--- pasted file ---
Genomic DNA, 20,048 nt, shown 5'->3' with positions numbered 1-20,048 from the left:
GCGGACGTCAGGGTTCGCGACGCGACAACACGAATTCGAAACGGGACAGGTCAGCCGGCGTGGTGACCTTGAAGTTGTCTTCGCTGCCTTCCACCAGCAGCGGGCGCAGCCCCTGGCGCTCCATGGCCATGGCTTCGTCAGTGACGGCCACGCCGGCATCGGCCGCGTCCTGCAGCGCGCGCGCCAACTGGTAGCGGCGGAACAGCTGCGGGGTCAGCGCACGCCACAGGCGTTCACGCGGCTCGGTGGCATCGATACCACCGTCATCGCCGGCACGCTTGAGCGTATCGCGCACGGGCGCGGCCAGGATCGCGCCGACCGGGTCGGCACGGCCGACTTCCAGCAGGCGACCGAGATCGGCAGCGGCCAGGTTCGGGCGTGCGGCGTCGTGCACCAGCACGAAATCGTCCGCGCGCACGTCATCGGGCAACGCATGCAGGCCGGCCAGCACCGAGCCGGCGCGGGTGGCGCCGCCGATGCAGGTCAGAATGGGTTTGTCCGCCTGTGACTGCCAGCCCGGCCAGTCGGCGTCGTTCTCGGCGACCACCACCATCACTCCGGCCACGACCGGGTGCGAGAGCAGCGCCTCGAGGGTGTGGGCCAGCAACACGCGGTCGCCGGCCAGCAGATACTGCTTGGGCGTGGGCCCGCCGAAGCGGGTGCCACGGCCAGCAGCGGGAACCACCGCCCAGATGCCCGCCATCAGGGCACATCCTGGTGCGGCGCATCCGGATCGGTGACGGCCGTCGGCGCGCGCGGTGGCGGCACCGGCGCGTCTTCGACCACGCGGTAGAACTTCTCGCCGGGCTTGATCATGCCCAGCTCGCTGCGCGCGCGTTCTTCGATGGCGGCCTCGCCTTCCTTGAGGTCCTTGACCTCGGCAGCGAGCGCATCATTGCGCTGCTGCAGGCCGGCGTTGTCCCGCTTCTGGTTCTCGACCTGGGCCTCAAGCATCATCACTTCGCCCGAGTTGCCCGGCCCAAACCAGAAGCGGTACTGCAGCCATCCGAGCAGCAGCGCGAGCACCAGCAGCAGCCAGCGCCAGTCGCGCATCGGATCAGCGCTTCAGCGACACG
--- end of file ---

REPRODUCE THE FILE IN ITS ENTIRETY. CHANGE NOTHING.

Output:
Genomic DNA, 20,048 nt, shown 5'->3' with positions numbered 1-20,048 from the left:
GCGGACGTCAGGGTTCGCGACGCGACAACACGAATTCGAAACGGGACAGGTCAGCCGGCGTGGTGACCTTGAAGTTGTCTTCGCTGCCTTCCACCAGCAGCGGGCGCAGCCCCTGGCGCTCCATGGCCATGGCTTCGTCAGTGACGGCCACGCCGGCATCGGCCGCGTCCTGCAGCGCGCGCGCCAACTGGTAGCGGCGGAACAGCTGCGGGGTCAGCGCACGCCACAGGCGTTCACGCGGCTCGGTGGCATCGATACCACCGTCATCGCCGGCACGCTTGAGCGTATCGCGCACGGGCGCGGCCAGGATCGCGCCGACCGGGTCGGCACGGCCGACTTCCAGCAGGCGACCGAGATCGGCAGCGGCCAGGTTCGGGCGTGCGGCGTCGTGCACCAGCACGAAATCGTCCGCGCGCACGTCATCGGGCAACGCATGCAGGCCGGCCAGCACCGAGCCGGCGCGGGTGGCGCCGCCGATGCAGGTCAGAATGGGTTTGTCCGCCTGTGACTGCCAGCCCGGCCAGTCGGCGTCGTTCTCGGCGACCACCACCATCACTCCGGCCACGACCGGGTGCGAGAGCAGCGCCTCGAGGGTGTGGGCCAGCAACACGCGGTCGCCGGCCAGCAGATACTGCTTGGGCGTGGGCCCGCCGAAGCGGGTGCCACGGCCAGCAGCGGGAACCACCGCCCAGATGCCCGCCATCAGGGCACATCCTGGTGCGGCGCATCCGGATCGGTGACGGCCGTCGGCGCGCGCGGTGGCGGCACCGGCGCGTCTTCGACCACGCGGTAGAACTTCTCGCCGGGCTTGATCATGCCCAGCTCGCTGCGCGCGCGTTCTTCGATGGCGGCCTCGCCTTCCTTGAGGTCCTTGACCTCGGCAGCGAGCGCATCATTGCGCTGCTGCAGGCCGGCGTTGTCCCGCTTCTGGTTCTCGACCTGGGCCTCAAGCATCATCACTTCGCCCGAGTTGCCCGGCCCAAACCAGAAGCGGTACTGCAGCCATCCGAGCAGCAGCGCGAGCACCAGCAGCAGCCAGCGCCAGTCGCGCATCGGATCAGCGCTTCAGCGACACG